By Lee Tolliver
© December 31, 2014
Willie Zimmerman sauntered down the Virginia Beach Fishing Center docks toward a small tent that was doing little to keep its occupants dry or warm. He dragged with him a fat striped bass that was drawing considerable attention – especially because it was the only one brought to the electronic scales under the tent.
Zimmerman might have been better off keeping his boat, Absolut Pleasure, at its docks in Ocean City, Md., than spending the weekend in Virginia Beach to compete in the 12th annual Mid-Atlantic Rockfish Shootout.
While catches in the event were better than during the last two tournaments, they paled in comparison to the glory days when nearly every team hit the scales with their daily limit of three fish.
"We've been crushing them along the coast around Ocean City like crazy the last few weeks," said Zimmerman, whose fish weighed 29.3 pounds. "But not down here."
Zimmerman and the other teams in the Shootout were taking advantage of a change in the dates that allowed teams to fish in the Chesapeake Bay, where catches have been decent the past month or so. Some teams – like winner LeGrande Slam 1, with a three-fish total of 125.8 pounds – met with success. Most didn't.
No teams fished along the coast because rockfish that have migrated this far south have once again decided to hang with large schools of bait outside the legal waters of within 3 miles offshore. From 3 to 200 miles, an area known as the Exclusive Economic Zone, it is illegal to target or catch striped bass.
"There just aren't as many fish in the bay as there used to be," Zimmerman said.
It's a sentiment shared the last two years by Virginia's striped bass anglers, many of whom have clamored for regulations to stop or slow what they view as a downward spiral in the coastal rockfish population.
While many argue there are still plenty of fish, the Atlantic States Marine Fisheries Commission has heard the cries and made a move to reduce commercial and recreational catches by 25 percent.
Starting Thursday, when the Chesapeake Bay rockfish season closes, anglers working ocean waters from the coast to 3 miles out can keep only one fish that measures at least 28 inches. The limit had been two.
"I don't know if it will help or not," said Waverunner III Captain Pat Foster. "It's hard to catch just one in the ocean here lately."
The Marine Fisheries Commission's Striped Bass Technical Committee said in a recent report that, according to the 2013 stock assessment, catches have exceeded the proposed mortality threshold for six of the preceding nine years. In addition, the female spawning stock has declined steadily and been under its target since 2006.
State fisheries managers along the coast will meet in the spring to determine what other changes will be made to comply with the federal mandate. Several combinations of seasons, bag limits and slot limits can be used to meet the necessary cutbacks.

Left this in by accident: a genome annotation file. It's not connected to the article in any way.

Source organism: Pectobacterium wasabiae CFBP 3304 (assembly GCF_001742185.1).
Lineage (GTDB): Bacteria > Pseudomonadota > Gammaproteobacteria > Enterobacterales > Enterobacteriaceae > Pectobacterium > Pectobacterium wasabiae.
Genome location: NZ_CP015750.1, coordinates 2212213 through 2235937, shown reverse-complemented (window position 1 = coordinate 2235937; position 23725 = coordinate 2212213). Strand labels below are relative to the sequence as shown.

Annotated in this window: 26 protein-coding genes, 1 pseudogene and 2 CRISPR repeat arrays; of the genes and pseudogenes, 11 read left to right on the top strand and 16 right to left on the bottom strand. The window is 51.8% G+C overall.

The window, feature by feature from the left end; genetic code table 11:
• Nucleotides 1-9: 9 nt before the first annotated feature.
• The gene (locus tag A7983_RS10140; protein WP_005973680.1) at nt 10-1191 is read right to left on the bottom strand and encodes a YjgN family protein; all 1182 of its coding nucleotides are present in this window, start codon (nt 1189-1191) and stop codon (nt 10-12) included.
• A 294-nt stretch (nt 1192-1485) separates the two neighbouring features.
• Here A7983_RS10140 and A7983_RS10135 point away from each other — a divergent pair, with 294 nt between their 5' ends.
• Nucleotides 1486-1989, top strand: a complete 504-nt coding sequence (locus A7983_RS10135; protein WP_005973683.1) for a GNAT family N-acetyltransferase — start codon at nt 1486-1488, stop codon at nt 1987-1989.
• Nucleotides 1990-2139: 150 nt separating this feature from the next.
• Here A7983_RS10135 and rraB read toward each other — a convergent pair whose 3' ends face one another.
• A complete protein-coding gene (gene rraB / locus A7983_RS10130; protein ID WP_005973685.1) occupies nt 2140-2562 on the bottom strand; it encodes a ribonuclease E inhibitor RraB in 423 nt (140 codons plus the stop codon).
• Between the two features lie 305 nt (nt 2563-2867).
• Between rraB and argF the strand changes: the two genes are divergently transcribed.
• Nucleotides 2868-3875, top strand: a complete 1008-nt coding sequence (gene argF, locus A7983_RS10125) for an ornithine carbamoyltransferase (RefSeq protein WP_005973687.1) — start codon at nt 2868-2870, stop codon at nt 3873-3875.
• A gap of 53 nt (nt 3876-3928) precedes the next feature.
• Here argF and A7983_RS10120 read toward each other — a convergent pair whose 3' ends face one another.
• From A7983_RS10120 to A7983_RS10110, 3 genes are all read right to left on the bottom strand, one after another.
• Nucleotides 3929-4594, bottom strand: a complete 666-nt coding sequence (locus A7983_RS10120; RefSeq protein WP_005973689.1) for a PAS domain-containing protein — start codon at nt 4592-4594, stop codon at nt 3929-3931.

The coastal reduction, captains say, will hurt business.
"Who wants to pay all that money and only be able to keep one fish?" Zimmerman asked. "At least two fish seemed like something.
"And you watch, once they drop it to one fish, we'll never get that other fish back."
In Virginia waters, the cuts could spell the end of a slowly dying winter business.
"We're already getting plenty of phone calls," said John Crowling, manager of the Virginia Beach Fishing Center. "Despite how things have been the last couple of years, we still had some customers willing to come and give it a try. But not for one fish.
"I know our captains wanted some change, but they wanted it with access to at least do some catch-and-release fishing in the EEZ. This change is very disappointing."
Opening the Exclusive Economic Zone to striper fishing has long been debated, especially by Virginia and North Carolina captains, who concede that it likely will never happen. Along the coasts of Maryland to Maine, fish tend to stay inside the 3-mile limit.
For years, they did the same along the Virginia coast. But fish have stayed outside the last couple of seasons.
"This simply isn't a Northern states thing because of the way their fishery is," said Skip Feller, a captain who runs head boats out of the fishing center and serves on the Virginia Marine Resources Commission's Finfish Management Advisory Committee. "There will be more meetings in the spring, and we're doing everything we can to try and not change too much in the bay. There are lots of options that will help us comply."
Feller says Virginia will be able to bring back a two-fish coastal limit for 2016.
"We'll have to do some work with size or slot limits that will help us comply," he said. "But this year is an ASMFC thing, and we're done for January, February and March.
"It is what it is for now."
Whether any kind of rules will help Virginia's coastal fishery is open for debate.
Some captains say a total coastal recreational and commercial moratorium, like the one in the late 1980s, is the only way to rebuild the population. Those closures were widely credited as fisheries management's biggest success story.
Others hint that striped bass might continue to winter in the EEZ – or maybe always have.
"We've got captains out there looking for bluefin tuna, and they can't keep the striper off their baits," Crowling said. "Maybe they only came in during the great years because winds brought in the bait. I don't know.
"All I know is that I haven't seen much of any data to support this drastic of a change."
A change that starts at midnight tonight.
Lee Tolliver, 757-222-5844, firstname.lastname@example.org